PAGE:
Monday, April 6, 2015


 I speculate that most people spend much of their lives disoriented. I don't mean they are lost in the sense of True North, though I believe many modern people are hard pressed to discern this without a Google map. I am speaking of a person's sense of place in planetary ecology, lifespan time and our Universe.
Yesterday I found out that one of my friends from the 1970s died in 1995 of AIDS at the age of 48. It took some digging to find this out, since 1995 was on the cusp of the Google age of searches and public identities. I was inspired in my search by the sight of a young man on the street who bore a striking resemblance to my deceased friend. It was like seeing a passing phantom of my own youth.
The search and its conclusion with a death record which I found on line made me aware that my own orientation is constantly adjusting in response to information and experience. The hum-drum facts of location and time tend to lull me into a false sense of security. I am a harsh realist in terms of my aging and imminent mortality, but I am still prone to drift in a mental sea of timelessness, distracted by the floating flotsam and jetsam of comfortable urban life in a developed country.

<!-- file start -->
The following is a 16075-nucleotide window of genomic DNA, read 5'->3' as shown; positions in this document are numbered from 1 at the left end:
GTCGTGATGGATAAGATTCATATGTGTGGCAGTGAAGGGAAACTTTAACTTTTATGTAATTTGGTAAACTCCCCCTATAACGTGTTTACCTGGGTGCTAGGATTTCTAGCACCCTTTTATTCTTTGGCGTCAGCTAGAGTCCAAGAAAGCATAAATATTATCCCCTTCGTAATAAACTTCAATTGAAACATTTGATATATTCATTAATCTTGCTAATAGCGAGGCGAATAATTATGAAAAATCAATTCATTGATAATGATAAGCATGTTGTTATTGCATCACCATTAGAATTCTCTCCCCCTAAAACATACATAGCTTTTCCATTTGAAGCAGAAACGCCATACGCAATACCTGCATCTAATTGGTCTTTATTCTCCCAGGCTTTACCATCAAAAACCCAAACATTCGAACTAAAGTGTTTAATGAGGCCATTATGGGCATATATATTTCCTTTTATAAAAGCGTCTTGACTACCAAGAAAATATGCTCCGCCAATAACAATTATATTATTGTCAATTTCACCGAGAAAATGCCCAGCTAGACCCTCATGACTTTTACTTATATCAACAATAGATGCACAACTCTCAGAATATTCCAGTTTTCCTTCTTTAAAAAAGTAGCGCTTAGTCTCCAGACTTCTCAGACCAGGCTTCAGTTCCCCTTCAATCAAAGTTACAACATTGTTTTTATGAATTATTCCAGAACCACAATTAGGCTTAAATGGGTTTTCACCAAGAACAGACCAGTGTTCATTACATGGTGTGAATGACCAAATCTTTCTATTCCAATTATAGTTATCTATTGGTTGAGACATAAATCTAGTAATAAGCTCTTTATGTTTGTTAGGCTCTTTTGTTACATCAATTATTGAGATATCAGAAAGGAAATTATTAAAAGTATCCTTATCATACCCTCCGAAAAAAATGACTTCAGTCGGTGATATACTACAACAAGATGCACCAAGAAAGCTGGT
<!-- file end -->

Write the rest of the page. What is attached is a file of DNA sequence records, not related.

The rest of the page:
I realize now, at sixty-five, how timeless my mental state was in those years when my friend and I were part of a tribe who camped in the mountains and spent weekends in an ancient seaside house on Maine's coast. I was able to momentarily drift back in meditation to that mindless disorientation. Life would be endless. Love would be absolute. My taut, vigorous body would never change.
Remaining oriented to the North Pole or North Star does not change my ultimate course on the sea of my life. This is not a recommendation for mindless drifting, but an assertion of the special nature of human intelligence. Consciousness is a choice of active mental conflict over passive denial. Plotting a course toward skeptical intelligence and compassionate understanding against the tide of inevitable aging and death is a choice which demands constant orientation. This is a very hard choice.

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